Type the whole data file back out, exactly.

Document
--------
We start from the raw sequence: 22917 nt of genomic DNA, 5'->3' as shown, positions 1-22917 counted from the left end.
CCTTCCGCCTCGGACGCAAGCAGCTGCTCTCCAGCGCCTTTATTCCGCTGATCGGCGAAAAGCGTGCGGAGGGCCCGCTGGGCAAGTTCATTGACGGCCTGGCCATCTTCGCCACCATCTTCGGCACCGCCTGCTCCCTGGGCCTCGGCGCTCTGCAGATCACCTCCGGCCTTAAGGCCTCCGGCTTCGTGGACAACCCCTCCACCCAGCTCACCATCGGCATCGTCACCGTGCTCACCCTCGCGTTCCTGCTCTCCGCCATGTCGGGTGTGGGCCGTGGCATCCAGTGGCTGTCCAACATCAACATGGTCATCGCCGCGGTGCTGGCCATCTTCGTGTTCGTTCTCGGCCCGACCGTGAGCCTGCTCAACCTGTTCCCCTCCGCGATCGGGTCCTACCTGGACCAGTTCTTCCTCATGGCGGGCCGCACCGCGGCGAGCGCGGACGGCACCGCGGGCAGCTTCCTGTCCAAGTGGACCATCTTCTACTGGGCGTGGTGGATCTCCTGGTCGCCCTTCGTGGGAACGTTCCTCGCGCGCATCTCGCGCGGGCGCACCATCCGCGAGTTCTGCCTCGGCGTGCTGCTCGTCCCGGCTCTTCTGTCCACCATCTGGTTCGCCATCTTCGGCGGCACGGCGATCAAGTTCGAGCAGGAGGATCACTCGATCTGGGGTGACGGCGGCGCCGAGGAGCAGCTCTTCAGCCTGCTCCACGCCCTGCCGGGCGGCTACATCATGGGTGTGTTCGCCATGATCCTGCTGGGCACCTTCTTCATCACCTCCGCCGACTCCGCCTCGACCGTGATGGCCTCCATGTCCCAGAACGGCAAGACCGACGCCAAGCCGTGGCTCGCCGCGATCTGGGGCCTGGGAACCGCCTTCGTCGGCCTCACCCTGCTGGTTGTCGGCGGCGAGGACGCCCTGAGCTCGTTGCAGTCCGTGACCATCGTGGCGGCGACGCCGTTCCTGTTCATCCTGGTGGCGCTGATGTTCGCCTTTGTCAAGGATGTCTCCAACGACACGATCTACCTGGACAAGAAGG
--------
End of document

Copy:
We start from the raw sequence: 22917 nt of genomic DNA, 5'->3' as shown, positions 1-22917 counted from the left end.
CCTTCCGCCTCGGACGCAAGCAGCTGCTCTCCAGCGCCTTTATTCCGCTGATCGGCGAAAAGCGTGCGGAGGGCCCGCTGGGCAAGTTCATTGACGGCCTGGCCATCTTCGCCACCATCTTCGGCACCGCCTGCTCCCTGGGCCTCGGCGCTCTGCAGATCACCTCCGGCCTTAAGGCCTCCGGCTTCGTGGACAACCCCTCCACCCAGCTCACCATCGGCATCGTCACCGTGCTCACCCTCGCGTTCCTGCTCTCCGCCATGTCGGGTGTGGGCCGTGGCATCCAGTGGCTGTCCAACATCAACATGGTCATCGCCGCGGTGCTGGCCATCTTCGTGTTCGTTCTCGGCCCGACCGTGAGCCTGCTCAACCTGTTCCCCTCCGCGATCGGGTCCTACCTGGACCAGTTCTTCCTCATGGCGGGCCGCACCGCGGCGAGCGCGGACGGCACCGCGGGCAGCTTCCTGTCCAAGTGGACCATCTTCTACTGGGCGTGGTGGATCTCCTGGTCGCCCTTCGTGGGAACGTTCCTCGCGCGCATCTCGCGCGGGCGCACCATCCGCGAGTTCTGCCTCGGCGTGCTGCTCGTCCCGGCTCTTCTGTCCACCATCTGGTTCGCCATCTTCGGCGGCACGGCGATCAAGTTCGAGCAGGAGGATCACTCGATCTGGGGTGACGGCGGCGCCGAGGAGCAGCTCTTCAGCCTGCTCCACGCCCTGCCGGGCGGCTACATCATGGGTGTGTTCGCCATGATCCTGCTGGGCACCTTCTTCATCACCTCCGCCGACTCCGCCTCGACCGTGATGGCCTCCATGTCCCAGAACGGCAAGACCGACGCCAAGCCGTGGCTCGCCGCGATCTGGGGCCTGGGAACCGCCTTCGTCGGCCTCACCCTGCTGGTTGTCGGCGGCGAGGACGCCCTGAGCTCGTTGCAGTCCGTGACCATCGTGGCGGCGACGCCGTTCCTGTTCATCCTGGTGGCGCTGATGTTCGCCTTTGTCAAGGATGTCTCCAACGACACGATCTACCTGGACAAGAAGG